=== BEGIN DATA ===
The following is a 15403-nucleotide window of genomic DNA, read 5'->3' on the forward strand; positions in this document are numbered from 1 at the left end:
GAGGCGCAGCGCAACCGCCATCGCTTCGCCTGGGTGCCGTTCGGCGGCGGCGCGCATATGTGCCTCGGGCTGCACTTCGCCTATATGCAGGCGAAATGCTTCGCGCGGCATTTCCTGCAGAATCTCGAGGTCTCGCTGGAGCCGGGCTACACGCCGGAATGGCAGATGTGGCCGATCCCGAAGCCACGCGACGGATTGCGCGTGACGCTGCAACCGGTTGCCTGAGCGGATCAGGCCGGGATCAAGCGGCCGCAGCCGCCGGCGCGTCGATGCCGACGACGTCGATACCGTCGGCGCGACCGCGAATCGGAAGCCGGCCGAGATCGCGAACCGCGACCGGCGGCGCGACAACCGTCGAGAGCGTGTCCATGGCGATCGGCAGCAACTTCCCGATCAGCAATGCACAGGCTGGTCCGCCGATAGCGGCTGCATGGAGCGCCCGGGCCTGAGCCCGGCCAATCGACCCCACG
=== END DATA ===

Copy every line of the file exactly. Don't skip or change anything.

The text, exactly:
The following is a 15403-nucleotide window of genomic DNA, read 5'->3' on the forward strand; positions in this document are numbered from 1 at the left end:
GAGGCGCAGCGCAACCGCCATCGCTTCGCCTGGGTGCCGTTCGGCGGCGGCGCGCATATGTGCCTCGGGCTGCACTTCGCCTATATGCAGGCGAAATGCTTCGCGCGGCATTTCCTGCAGAATCTCGAGGTCTCGCTGGAGCCGGGCTACACGCCGGAATGGCAGATGTGGCCGATCCCGAAGCCACGCGACGGATTGCGCGTGACGCTGCAACCGGTTGCCTGAGCGGATCAGGCCGGGATCAAGCGGCCGCAGCCGCCGGCGCGTCGATGCCGACGACGTCGATACCGTCGGCGCGACCGCGAATCGGAAGCCGGCCGAGATCGCGAACCGCGACCGGCGGCGCGACAACCGTCGAGAGCGTGTCCATGGCGATCGGCAGCAACTTCCCGATCAGCAATGCACAGGCTGGTCCGCCGATAGCGGCTGCATGGAGCGCCCGGGCCTGAGCCCGGCCAATCGACCCCACG